Terrorist attacks and workplace violence have become commonplace in our universe. We can no longer consider ourselves immune from either. We don’t know when we’ll be in the wrong place at the wrong time. The same is true for those we love and hold close to our hearts. They are with us one day and then, through some senseless violence, our world is turned upside down and they are gone.
What happened on November 5, 2009, when Army Major Nidal Hasan entered the Soldier Readiness Center on Fort Hood, Texas, and opened fire with two pistols blazing? Hasan killed thirteen people and wounded more than two dozen others.
I’ve wrestled with how this tragedy occurred on a United States Army base. Perhaps more importantly, how could the Department of Defense determine the shooting was workplace violence and not an act of terrorism?
I’ve always felt safe entering the gates of a military compound both in the United States and abroad. Driving through the guarded gates always made me feel a little more secure. Unfortunately, I no longer feel that way.
When the enemy is a major in the United States Army, it’s difficult to maintain the sense of security I once had. I’m angry that in a place where I once felt safe, I now must be more vigilant.
It’s been reported the U.S. Military knew four years before the November 5, 2009, shootings that Hasan was a fanatic Islamist extremist who supported jihad, suicide attacks, and violence.
Additionally, an FBI official testified before Congress that Army Major Nidal Hasan should have been interviewed when it was learned he was e-mailing the late Islamic cleric Anwar al-Awiaki.
A two-year investigation by former FBI Director William Webster concluded FBI agents’ mistakes were unintentional and they should not be held responsible or punished for failing to prevent the shooting. Why not I ask?
The review found FBI agents on the San Diego Joint Terrorism Task Force were aware Hasan had contacted known terrorist Anwar al-Awlaki in Yemen numerous times before the Fort Hood shootings. The agents did not bring the e-mails to the attention of the Department of Defense.
Unfortunately, three years later there’s no closure for the victims and Major Hasan still awaits trial.
Major Hasan, an American-born Muslim, faces the death penalty if convicted of thirteen counts of premeditated murder and thirty-two counts of attempted premeditated murder. The trial is on hold as his lawyers fight the trial judges’ order that Hasan either shave his beard, which violates Army rules, or be forcibly shaved before trial.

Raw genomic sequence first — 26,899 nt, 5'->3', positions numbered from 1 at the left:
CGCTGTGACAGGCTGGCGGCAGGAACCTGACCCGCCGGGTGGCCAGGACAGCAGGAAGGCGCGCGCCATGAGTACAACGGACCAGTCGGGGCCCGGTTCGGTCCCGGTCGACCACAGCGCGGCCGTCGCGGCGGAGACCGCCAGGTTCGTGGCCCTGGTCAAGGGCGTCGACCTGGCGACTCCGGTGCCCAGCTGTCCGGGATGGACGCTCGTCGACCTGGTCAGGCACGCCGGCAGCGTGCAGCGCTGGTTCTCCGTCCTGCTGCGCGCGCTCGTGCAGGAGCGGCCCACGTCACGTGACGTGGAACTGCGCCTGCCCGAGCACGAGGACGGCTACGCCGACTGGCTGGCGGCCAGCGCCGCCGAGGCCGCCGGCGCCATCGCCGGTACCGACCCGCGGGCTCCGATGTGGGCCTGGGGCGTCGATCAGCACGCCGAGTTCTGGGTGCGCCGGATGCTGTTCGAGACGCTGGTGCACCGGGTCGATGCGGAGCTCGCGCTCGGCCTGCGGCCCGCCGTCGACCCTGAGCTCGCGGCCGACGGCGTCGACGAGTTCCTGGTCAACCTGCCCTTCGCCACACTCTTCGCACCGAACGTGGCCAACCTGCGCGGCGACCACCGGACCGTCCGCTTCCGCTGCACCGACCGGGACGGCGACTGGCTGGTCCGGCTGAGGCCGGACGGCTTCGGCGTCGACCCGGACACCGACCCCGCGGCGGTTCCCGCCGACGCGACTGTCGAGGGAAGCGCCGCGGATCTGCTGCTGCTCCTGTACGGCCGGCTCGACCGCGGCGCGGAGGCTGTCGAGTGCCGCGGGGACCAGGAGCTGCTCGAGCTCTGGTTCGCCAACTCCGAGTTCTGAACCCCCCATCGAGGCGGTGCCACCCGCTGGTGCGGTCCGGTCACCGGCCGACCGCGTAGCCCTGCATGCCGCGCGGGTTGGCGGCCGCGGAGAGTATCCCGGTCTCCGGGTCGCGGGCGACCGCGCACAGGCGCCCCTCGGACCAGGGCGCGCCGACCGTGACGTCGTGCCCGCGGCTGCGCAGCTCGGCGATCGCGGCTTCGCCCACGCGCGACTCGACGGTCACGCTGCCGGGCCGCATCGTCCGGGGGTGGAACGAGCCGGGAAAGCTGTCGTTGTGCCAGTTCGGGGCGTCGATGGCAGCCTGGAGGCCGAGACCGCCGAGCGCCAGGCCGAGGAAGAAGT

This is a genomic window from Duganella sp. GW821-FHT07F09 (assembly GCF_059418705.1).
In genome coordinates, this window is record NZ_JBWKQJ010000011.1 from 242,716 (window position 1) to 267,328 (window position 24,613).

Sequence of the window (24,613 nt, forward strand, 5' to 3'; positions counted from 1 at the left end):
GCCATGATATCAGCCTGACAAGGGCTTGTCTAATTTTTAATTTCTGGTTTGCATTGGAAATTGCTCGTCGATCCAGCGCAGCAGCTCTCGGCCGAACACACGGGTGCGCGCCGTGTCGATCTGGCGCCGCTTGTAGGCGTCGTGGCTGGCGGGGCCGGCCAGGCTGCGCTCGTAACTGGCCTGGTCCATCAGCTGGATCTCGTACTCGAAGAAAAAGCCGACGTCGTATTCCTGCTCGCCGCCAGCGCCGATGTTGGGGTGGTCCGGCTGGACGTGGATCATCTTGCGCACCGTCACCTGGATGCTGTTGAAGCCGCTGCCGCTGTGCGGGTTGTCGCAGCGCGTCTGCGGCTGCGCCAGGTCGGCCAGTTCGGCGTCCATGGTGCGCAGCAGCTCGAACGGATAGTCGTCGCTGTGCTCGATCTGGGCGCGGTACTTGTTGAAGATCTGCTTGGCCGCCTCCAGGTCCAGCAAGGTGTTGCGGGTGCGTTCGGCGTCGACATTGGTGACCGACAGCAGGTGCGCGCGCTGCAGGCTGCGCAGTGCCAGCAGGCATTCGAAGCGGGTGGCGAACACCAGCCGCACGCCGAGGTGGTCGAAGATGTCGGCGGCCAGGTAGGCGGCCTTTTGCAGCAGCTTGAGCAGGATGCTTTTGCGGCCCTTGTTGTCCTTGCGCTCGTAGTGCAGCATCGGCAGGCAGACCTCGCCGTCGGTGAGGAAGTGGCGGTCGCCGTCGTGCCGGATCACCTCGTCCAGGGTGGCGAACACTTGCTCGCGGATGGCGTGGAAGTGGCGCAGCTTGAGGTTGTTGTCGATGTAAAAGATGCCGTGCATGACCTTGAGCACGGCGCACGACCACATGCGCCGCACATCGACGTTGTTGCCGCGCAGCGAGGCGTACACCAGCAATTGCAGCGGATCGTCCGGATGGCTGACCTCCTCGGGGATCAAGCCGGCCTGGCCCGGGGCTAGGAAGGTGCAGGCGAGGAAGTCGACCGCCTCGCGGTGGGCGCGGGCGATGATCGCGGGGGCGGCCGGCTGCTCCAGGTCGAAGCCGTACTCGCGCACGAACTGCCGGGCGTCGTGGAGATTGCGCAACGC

In my opinion, shave the man’s beard and get on with the trial. Hasan gave up the right to wear a beard when he joined the Army. In the meantime, ship Hasan to Leavenworth’s general population. Leavenworth is the United States sole maximum security penal facility for the military. If Hasan were incarcerated at Leavenworth, he’d probably decide shaving his beard wasn’t a problem after all.
One-hundred-forty-eight victims and family members have sued the U.S. Government for compensation for their injuries sustained November 5, 2009.
The lawsuit alleges negligence by the government that the Defense Department is avoiding legal and financial responsibility for the killings by referring to the shootings as workplace violence rather than terrorist attacks.
A perfect example of what is so wrong about everything that happened in the aftermath of the Fort Hood shootings is Staff Sgt. Shawn Manning. He was shot six times that day and his injuries are preventing him from continuing his military career. He won’t receive the same benefits as those severely wounded on the battlefield because an Army medical evaluation board deemed his injuries not combat-related.
Many additional lives were changed forever on that day in November three years ago. We cannot possibly make any of the victims ‘whole’ again, but they do deserve to be heard and fairly compensated.
What’s your opinion: Were the Fort Hood shootings motivated by an act of terrorism or should they remain categorized as workplace violence?